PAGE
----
Students will be monitored for compliance on an annual basis at the end of the academic year. If a student is placed on satisfactory academic progress suspension by Westminster College, the student will not be eligible for financial aid. To reinstate financial aid eligibility, the student must regain a 2.0 GPA at Westminster College.
Program Length Requirement
In addition, Quantitative Measure is based on completion in a time frame less than 150% of the program length to continue to receive federal financial aid. An example would be an undergraduate program that requires 124 credit hours to complete. In this case, a student may receive Federal Financial Aid up to 186 hours or 150% of the entire program length, as long as a student meets other requirements, based on grades and cumulative satisfactory academic progress.
If satisfactory progress requirements are not met, the student will be determined ineligible to receive Title IV student financial aid funds.
Students enrolled in the Bachelor of Business Administration (BBA) Program will be reviewed for compliance with the Satisfactory Progress Policy using grade or grade equivalencies. Grades of “EX” (Exceeds Project Standards) are regarded as equivalent to “A” level work; grades of “M” (Meets Project Standards) are regarded as equivalent to “B” or “C” level work; grades of “DN” (Does Not Meet Project Standards) are regarded as equivalent to “D” or “F” level work. Grades of “EX” and “M” will be counted as credit hours completed while grades of “DN” will not be counted as credit hours completed.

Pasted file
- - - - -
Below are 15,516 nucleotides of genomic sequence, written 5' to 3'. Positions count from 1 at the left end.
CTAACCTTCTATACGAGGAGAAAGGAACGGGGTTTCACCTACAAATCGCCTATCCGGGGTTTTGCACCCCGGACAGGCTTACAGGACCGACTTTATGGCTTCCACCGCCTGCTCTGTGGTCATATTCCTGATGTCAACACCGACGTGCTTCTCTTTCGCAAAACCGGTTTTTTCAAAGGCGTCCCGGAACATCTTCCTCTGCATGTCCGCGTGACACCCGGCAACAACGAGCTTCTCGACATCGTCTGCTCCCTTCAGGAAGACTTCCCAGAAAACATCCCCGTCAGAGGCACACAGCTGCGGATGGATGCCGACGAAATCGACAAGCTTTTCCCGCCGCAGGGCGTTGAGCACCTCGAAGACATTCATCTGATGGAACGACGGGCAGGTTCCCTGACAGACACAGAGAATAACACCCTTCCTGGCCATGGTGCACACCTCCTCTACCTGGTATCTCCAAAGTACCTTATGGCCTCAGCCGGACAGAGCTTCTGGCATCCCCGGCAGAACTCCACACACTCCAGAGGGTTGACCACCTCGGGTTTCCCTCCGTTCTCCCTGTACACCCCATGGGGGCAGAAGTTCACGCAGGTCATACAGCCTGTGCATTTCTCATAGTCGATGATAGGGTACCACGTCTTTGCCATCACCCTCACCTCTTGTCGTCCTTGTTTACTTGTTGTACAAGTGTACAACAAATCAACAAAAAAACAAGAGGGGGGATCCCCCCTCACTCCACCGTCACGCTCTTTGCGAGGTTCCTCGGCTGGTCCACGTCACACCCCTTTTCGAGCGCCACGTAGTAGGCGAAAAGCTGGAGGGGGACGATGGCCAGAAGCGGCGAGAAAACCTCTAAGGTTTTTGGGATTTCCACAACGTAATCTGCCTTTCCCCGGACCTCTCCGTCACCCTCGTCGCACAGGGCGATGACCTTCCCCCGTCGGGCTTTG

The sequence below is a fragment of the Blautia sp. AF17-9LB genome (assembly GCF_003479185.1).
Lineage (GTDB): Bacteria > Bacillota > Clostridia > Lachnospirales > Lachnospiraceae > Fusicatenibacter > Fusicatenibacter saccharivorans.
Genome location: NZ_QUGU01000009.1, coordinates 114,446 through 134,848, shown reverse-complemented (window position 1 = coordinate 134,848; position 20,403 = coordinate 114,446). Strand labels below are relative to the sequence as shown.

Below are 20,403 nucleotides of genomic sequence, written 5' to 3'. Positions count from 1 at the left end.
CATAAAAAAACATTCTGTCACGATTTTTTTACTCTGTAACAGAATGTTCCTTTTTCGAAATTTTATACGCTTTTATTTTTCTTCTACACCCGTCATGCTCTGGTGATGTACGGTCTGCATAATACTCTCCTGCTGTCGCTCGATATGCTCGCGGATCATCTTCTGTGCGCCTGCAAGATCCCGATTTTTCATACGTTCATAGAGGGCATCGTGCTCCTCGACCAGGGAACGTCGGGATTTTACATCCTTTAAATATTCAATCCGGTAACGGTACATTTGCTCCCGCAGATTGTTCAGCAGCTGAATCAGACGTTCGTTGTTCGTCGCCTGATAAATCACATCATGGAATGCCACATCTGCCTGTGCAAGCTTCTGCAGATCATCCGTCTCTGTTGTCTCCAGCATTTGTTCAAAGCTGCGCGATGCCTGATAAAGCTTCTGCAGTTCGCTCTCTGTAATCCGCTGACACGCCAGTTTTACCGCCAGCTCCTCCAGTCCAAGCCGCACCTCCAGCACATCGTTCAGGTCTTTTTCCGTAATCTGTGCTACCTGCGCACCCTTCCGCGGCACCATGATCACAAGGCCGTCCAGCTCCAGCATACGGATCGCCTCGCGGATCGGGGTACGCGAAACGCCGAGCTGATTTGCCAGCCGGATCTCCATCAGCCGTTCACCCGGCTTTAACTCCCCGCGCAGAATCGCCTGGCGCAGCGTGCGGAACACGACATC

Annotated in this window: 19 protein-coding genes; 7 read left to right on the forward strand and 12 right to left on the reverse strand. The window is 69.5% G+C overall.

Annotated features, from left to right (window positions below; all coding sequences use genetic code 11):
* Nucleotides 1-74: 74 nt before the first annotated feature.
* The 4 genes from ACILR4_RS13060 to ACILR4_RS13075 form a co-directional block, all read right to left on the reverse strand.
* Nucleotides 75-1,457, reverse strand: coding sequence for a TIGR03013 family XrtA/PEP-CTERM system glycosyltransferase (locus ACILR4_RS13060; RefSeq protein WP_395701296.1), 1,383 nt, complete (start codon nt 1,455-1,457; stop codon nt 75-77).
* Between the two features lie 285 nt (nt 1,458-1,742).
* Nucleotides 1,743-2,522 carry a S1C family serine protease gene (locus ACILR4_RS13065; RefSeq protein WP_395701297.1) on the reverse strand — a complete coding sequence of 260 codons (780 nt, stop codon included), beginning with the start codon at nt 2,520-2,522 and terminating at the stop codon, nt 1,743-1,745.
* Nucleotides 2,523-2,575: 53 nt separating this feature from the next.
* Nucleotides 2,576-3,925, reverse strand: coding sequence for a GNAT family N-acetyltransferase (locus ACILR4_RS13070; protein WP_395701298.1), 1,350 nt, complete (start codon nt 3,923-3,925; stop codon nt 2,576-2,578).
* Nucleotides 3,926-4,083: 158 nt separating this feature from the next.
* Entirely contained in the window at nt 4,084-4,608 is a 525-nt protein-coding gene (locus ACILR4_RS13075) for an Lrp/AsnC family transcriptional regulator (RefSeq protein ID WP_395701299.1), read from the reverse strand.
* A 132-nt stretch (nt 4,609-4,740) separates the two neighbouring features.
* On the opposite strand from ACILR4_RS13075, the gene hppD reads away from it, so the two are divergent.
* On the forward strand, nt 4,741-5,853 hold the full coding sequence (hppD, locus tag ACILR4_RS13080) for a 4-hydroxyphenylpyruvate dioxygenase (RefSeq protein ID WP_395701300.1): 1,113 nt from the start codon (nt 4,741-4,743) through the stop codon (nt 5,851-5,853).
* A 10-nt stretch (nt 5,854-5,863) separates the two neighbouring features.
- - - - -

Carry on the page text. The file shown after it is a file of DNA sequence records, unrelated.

Transfer credits taken prior to attending Westminster College are counted as completed hours. Transfer students will have a GPA based only on courses completed at Westminster College. A student that transfers must take 36 credit hours at Westminster College. A maximum of 88 external undergraduate credit hours can be accepted toward a degree. If a student has a bachelor’s degree and is earning a second bachelor’s degree, the student would be automatically awarded 88 hours of transfer credit. This will also count toward the maximum time frame for completion. If a student changes majors, the coursework will still be counted in the Satisfactory Academic Progress and part of the 150% program length time frame. If a student pursues a second degree, the time frame will be evaluated for the 150% program length. Coursework completed during Summer term will be counted in the overall completion rate and entered into the 150% program length. Noncredit remedial courses are not offered at Westminster College and will not count as a transfer credit.
Incompletes, Noncredit, or Withdrawals
Incompletes, noncredit, or withdrawal grades (F, I, NC, W, T, WF) will be counted as attempted and not completed courses.
Cumulative Satisfactory Academic Progress
In addition, a student must have a 70% cumulative completion rate of the hours attempted to continue eligibility for federal financial aid. Also outlined is the Satisfactory Academic Appeal process. A 2.0 GPA is required to be considered in good academic standing at Westminster College.
If satisfactory academic progress requirements are not met, the student will be determined ineligible to receive Title IV federal and Institutional funds.
Timetable for Review